It wasn’t long though before some funky stuff started happening though. And by funky, I mean literally: FUNKY! That first diaper change in the morning after a night’s sleep was enough to burn your nostrils and make your eyes water. There was even one morning where my daughter had a blister on her bum from the ammonia burning her. Why? Why was this happening! I was such a good crunchy mama! I would have to commune with the cloth diaper gods (or rather, blogs) to see how all of this could be resolved.
While I tried to figure out my problem, my baby’s bum got acquainted with disposable diapers for a few days. In the meantime, I boiled the diapers, I washed them on hot, I added special “stripping” detergents to banish the evil residue. I rinsed them on cold so many times, really, I can’t believe they didn’t die of hypothermia.
After a few cycles of this purification ritual, with the stench always coming back after a few weeks, I said fuck it (or rather, rice cake as we say around here these days) and started using disposables at night. I felt this was a nice compromise. Only one diaper from our house was going to the landfill each day. That was still good. Right?
How to poop like a toddler
And then it happened: my daughter started to eat. Like, a lot. Now until this happened, I had never changed a toddler’s diaper. I know, I led such a sheltered life. If you have never changed a toddler’s poopy diaper, you can see for yourself how the diaper might look by following these five steps:
Ok, so maybe it’s not like that for everyone, but that’s what my kid is like. After all this is done, there is one more step for the cloth diaper-changer:
6 – BONUS! Go rinse out the poopy diaper in the toilet!
I’ll spare you the specifics, but let’s just say that my kid’s poop isn’t like rabbit poop, and there was a lot of sloshing around required to get those bonus points.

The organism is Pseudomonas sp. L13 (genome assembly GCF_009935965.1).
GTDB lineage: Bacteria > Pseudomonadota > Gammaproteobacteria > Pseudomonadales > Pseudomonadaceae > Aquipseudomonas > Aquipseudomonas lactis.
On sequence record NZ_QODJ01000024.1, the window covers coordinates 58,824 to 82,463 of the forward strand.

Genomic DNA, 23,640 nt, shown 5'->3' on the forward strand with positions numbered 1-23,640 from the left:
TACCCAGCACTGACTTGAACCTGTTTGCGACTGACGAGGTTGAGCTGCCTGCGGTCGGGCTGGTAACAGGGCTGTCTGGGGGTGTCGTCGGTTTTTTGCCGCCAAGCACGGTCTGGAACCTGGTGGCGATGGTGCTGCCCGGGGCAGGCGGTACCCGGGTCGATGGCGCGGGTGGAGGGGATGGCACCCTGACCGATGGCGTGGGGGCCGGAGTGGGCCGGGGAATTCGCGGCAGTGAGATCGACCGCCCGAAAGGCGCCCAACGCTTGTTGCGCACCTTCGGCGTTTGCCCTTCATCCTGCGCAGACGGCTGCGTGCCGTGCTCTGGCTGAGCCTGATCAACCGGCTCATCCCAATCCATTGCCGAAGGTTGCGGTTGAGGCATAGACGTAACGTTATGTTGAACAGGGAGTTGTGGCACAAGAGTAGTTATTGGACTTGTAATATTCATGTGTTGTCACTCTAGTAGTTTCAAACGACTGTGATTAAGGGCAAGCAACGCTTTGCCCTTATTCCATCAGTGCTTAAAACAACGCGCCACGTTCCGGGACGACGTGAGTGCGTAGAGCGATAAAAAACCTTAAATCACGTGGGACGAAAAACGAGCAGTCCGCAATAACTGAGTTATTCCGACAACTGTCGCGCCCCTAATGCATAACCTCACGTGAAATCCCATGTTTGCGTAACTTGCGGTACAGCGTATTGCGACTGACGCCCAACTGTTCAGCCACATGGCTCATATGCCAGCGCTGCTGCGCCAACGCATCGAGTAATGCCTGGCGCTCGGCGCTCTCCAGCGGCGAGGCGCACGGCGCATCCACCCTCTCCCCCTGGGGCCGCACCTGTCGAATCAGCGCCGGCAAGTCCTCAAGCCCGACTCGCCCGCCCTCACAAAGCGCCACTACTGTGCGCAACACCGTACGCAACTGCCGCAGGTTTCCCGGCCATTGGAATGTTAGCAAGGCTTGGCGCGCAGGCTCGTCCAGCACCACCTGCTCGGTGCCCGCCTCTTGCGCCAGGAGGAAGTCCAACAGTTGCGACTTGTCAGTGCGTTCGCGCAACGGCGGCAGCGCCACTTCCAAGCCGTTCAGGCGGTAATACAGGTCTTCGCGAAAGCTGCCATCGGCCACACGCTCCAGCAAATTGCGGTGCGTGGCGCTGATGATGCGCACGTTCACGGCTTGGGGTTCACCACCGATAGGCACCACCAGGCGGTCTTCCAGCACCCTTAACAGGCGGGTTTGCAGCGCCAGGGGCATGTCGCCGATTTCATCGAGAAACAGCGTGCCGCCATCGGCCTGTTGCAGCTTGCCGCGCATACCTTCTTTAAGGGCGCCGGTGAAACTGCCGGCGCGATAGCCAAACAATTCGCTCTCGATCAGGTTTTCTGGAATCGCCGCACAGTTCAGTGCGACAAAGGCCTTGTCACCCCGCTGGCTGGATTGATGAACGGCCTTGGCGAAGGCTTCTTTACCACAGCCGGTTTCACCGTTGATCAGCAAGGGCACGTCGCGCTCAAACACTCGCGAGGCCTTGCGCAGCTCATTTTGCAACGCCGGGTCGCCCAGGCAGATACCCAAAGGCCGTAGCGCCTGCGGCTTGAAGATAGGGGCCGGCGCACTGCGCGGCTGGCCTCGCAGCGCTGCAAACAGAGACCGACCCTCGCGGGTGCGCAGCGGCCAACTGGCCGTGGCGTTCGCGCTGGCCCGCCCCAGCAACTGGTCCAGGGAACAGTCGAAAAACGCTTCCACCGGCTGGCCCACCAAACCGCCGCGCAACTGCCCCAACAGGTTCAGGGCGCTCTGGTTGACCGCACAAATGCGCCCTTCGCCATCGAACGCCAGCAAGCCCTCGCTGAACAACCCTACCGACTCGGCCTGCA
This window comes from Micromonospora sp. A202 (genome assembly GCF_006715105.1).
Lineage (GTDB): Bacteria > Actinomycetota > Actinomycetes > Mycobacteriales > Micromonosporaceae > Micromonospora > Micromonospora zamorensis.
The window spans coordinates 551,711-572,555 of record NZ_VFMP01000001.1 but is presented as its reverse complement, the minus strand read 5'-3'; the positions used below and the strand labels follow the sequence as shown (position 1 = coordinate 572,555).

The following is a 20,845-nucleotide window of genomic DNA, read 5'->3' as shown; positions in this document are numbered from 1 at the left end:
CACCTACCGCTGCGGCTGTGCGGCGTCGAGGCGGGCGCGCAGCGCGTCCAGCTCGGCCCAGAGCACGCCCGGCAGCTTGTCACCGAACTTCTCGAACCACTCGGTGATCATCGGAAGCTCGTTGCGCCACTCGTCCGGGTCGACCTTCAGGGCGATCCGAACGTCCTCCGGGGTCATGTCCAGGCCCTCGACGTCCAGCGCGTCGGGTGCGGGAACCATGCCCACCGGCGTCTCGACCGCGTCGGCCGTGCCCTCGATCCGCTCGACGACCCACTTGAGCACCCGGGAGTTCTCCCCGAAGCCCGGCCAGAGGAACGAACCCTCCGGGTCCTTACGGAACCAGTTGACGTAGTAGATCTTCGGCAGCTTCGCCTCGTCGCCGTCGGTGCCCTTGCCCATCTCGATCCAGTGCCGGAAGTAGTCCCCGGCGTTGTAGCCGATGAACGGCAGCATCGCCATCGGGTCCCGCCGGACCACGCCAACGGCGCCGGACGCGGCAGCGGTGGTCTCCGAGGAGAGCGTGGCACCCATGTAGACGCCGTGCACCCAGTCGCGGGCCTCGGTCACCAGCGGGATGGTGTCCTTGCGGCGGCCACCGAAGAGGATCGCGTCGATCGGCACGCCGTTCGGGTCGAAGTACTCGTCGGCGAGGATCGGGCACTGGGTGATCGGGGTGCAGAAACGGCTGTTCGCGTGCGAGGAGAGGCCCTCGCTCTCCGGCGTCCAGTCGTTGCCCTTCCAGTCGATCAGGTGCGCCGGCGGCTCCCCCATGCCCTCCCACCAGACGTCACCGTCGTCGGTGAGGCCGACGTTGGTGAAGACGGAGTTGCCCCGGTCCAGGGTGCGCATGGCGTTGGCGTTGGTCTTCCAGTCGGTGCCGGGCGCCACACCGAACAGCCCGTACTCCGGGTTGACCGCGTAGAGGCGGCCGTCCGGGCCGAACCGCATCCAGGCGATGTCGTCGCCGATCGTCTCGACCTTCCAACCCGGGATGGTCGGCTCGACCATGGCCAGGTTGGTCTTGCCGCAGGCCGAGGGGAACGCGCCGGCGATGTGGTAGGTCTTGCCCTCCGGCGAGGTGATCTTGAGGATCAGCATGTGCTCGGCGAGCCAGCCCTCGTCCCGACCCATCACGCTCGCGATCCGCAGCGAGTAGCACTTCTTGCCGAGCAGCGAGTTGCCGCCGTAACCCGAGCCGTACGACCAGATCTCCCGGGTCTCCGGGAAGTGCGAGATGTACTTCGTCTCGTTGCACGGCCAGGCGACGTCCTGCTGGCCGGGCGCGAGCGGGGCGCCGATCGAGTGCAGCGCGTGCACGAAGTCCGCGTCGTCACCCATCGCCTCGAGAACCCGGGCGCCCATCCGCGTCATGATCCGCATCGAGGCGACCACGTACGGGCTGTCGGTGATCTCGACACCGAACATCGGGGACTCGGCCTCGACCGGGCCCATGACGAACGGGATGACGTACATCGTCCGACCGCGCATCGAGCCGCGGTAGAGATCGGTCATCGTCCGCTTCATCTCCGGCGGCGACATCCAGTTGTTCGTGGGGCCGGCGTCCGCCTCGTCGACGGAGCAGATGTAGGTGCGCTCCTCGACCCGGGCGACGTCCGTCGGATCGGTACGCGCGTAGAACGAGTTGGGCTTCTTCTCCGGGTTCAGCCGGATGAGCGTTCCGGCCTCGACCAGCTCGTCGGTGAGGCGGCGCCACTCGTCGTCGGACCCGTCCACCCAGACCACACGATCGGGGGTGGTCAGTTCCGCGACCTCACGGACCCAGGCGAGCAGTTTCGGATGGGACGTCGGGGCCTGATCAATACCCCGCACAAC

Being a good crunchy mama, I diligently rinsed poopy diapers in the toilet several times a day for many months. Then I got pregnant again. And, well, if over time I had managed to develop a special resilience to the stench of poop, pregnancy nausea managed to completely annihilate it. At first, I thought I might try to only use a disposable when I thought my daughter might poop. That was like trying to play mind games with a Jedi. So I packed away the cloth diapers for the next baby and got cozy with Costco and their jumbo packs of diapers.
The second time around
Now that my second daughter is here, I’m a lot more relaxed about the diaper thing. I do my best to put her in cloth diapers when I can, but I always have disposables on hand to use at night or during long walks, or days when things are particularly crazy. My incentive to use cloth is that with each cloth diaper, it means one less for the trash and one less to buy, which is nice for the environment and my pocketbook. Do I wish that I could have used only cloth diapers the whole time with both kids? Sure. Is it worth my sanity though? (remember, I don’t have a whole lot of that to spare) I didn’t think so.
If you are considering cloth diapers, or just really like reading about all things poop-related, stay tuned for the next post in this series where I’ll give you the pros and cons on what I’ve tried and my recommendations for gear that I really loved.
In the meantime, feel free to share your adventures in poopyland with me in the comments! Just don’t send any postcards, ok?